Regardless of the Sprinkler Codes in your State and the special interest groups that oppose home sprinklers and bureaucratic wrangling that has been going on for decades that has kept fire sprinklers out of most homes for so long, you can always add Fire Sprinklers to your new or older home. It is your families safety at risk and waiting for all States to mandate Fire Sprinklers could take decades and cost you and family your lives, so the decision is yours to make now. For a list of advantages of adding fire sprinklers to your home which averages $1.35 per sq ft., about 1% of cost for new home construction, additional cost to retrofit older homes. See www.firesprinklers.org
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Learn how to use your fire extinguisher for if and when a smoldering smoke or a small fire is present ( i.e. up to size of flames at 1:22 minute mark of video when smoke detectors activated ) but do not try and extinguish a larger fast growing fire on your own. A fire doubles in size every 30 seconds so it is critical all occupants evacuate immediately and let the fire department fight the fire. See 1st video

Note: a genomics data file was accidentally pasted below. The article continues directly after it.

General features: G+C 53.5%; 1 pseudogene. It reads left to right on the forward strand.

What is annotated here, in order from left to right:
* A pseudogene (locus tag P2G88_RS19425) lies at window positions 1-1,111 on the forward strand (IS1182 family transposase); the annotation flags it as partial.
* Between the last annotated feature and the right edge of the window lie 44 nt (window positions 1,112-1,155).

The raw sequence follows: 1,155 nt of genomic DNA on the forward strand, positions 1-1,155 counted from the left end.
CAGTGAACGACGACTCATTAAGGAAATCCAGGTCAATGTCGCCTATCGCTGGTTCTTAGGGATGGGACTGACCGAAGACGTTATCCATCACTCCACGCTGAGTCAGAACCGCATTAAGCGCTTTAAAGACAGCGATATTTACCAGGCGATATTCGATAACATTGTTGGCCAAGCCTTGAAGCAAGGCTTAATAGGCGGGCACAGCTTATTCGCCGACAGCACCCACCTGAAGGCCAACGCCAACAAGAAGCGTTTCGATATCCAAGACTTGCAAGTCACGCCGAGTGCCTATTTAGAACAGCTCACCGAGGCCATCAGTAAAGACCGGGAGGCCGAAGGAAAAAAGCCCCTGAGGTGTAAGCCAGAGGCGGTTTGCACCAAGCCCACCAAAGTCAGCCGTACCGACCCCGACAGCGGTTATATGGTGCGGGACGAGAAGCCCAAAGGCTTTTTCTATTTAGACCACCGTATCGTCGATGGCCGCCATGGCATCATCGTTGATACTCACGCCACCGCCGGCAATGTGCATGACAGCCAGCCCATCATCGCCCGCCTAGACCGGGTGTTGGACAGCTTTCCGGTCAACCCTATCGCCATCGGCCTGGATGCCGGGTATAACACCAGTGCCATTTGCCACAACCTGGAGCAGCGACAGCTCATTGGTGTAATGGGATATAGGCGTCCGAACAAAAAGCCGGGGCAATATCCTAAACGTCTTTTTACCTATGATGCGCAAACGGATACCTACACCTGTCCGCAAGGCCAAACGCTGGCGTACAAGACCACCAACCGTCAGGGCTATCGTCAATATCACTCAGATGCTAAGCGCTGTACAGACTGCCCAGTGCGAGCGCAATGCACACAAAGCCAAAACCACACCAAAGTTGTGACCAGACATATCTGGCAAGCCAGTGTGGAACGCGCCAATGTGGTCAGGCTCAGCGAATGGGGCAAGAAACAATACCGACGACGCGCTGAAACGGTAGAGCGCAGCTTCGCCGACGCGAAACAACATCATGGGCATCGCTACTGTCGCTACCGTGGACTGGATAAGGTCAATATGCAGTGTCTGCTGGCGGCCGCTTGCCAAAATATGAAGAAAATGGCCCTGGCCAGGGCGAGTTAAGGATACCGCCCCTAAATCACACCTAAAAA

If cooking and a flash fire occurs in a frying pan DO NOT try to move the pan off the stove burner and DO NOT use water or flour to extinguish a grease fire. Flour is flammable and water will feed the flames. Carefully cover with a tight fitting lid and turn off burner or carefully empty a box of baking soda on the flames and once flames are out turn off burner. DO NOT remove lid till pan cools down. A dry chemical ABC fire extinguisher will work but care must be taken to keep a safe distance of at least 4 feet and aim at base of flames, taking care not to be to close and or aiming directly downward which can blast the flames out of the pan as fire extinguishers are filled with pressurized air. Should a fire occur while broiling with oven door open, close oven door to smother flames and turn off oven, Same applies if baking, should flames ignite when oven door is opened. NOTE: Use extreme caution! All the above self extinguishing methods should only be used when flames are small enough to be put out safely. There is a 30 to 60 second window on average from beginning of ignition in which flames can be contained safely. It only take 3 minutes for a kitchen to become fully engulfed in fire. In the event of flashing larger flames, evacuate immediately and call 911. Over 50% of cooking fires that homeowners try to put out themselves result in injury and or death due to improper extinguishing methods or fire being to large to be extinguished using methods above. See 2nd video